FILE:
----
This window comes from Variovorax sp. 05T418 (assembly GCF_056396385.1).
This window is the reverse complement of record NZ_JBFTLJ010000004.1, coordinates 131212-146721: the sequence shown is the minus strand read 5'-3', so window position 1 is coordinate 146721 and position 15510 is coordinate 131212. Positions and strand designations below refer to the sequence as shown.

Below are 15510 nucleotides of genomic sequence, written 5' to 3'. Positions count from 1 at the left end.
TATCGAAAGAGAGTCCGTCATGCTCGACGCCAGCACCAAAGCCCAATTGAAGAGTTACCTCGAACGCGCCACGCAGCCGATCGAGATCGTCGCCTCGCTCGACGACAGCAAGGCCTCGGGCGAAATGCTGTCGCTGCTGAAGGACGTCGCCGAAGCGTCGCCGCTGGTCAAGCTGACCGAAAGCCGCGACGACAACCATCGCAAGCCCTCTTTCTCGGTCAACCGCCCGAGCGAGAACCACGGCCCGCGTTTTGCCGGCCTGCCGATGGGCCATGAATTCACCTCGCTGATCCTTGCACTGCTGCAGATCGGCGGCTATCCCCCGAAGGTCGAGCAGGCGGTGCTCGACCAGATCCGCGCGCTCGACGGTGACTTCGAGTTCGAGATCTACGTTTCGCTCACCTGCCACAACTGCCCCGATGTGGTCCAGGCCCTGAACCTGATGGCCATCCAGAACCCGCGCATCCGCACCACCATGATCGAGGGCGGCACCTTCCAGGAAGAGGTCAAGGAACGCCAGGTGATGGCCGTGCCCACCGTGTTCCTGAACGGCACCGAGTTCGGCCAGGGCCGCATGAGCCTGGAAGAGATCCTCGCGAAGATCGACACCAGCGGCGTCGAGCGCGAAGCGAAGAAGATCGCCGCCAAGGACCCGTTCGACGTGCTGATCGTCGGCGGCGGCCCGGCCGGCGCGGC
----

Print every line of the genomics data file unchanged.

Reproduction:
This window comes from Variovorax sp. 05T418 (assembly GCF_056396385.1).
This window is the reverse complement of record NZ_JBFTLJ010000004.1, coordinates 131212-146721: the sequence shown is the minus strand read 5'-3', so window position 1 is coordinate 146721 and position 15510 is coordinate 131212. Positions and strand designations below refer to the sequence as shown.

Below are 15510 nucleotides of genomic sequence, written 5' to 3'. Positions count from 1 at the left end.
TATCGAAAGAGAGTCCGTCATGCTCGACGCCAGCACCAAAGCCCAATTGAAGAGTTACCTCGAACGCGCCACGCAGCCGATCGAGATCGTCGCCTCGCTCGACGACAGCAAGGCCTCGGGCGAAATGCTGTCGCTGCTGAAGGACGTCGCCGAAGCGTCGCCGCTGGTCAAGCTGACCGAAAGCCGCGACGACAACCATCGCAAGCCCTCTTTCTCGGTCAACCGCCCGAGCGAGAACCACGGCCCGCGTTTTGCCGGCCTGCCGATGGGCCATGAATTCACCTCGCTGATCCTTGCACTGCTGCAGATCGGCGGCTATCCCCCGAAGGTCGAGCAGGCGGTGCTCGACCAGATCCGCGCGCTCGACGGTGACTTCGAGTTCGAGATCTACGTTTCGCTCACCTGCCACAACTGCCCCGATGTGGTCCAGGCCCTGAACCTGATGGCCATCCAGAACCCGCGCATCCGCACCACCATGATCGAGGGCGGCACCTTCCAGGAAGAGGTCAAGGAACGCCAGGTGATGGCCGTGCCCACCGTGTTCCTGAACGGCACCGAGTTCGGCCAGGGCCGCATGAGCCTGGAAGAGATCCTCGCGAAGATCGACACCAGCGGCGTCGAGCGCGAAGCGAAGAAGATCGCCGCCAAGGACCCGTTCGACGTGCTGATCGTCGGCGGCGGCCCGGCCGGCGCGGC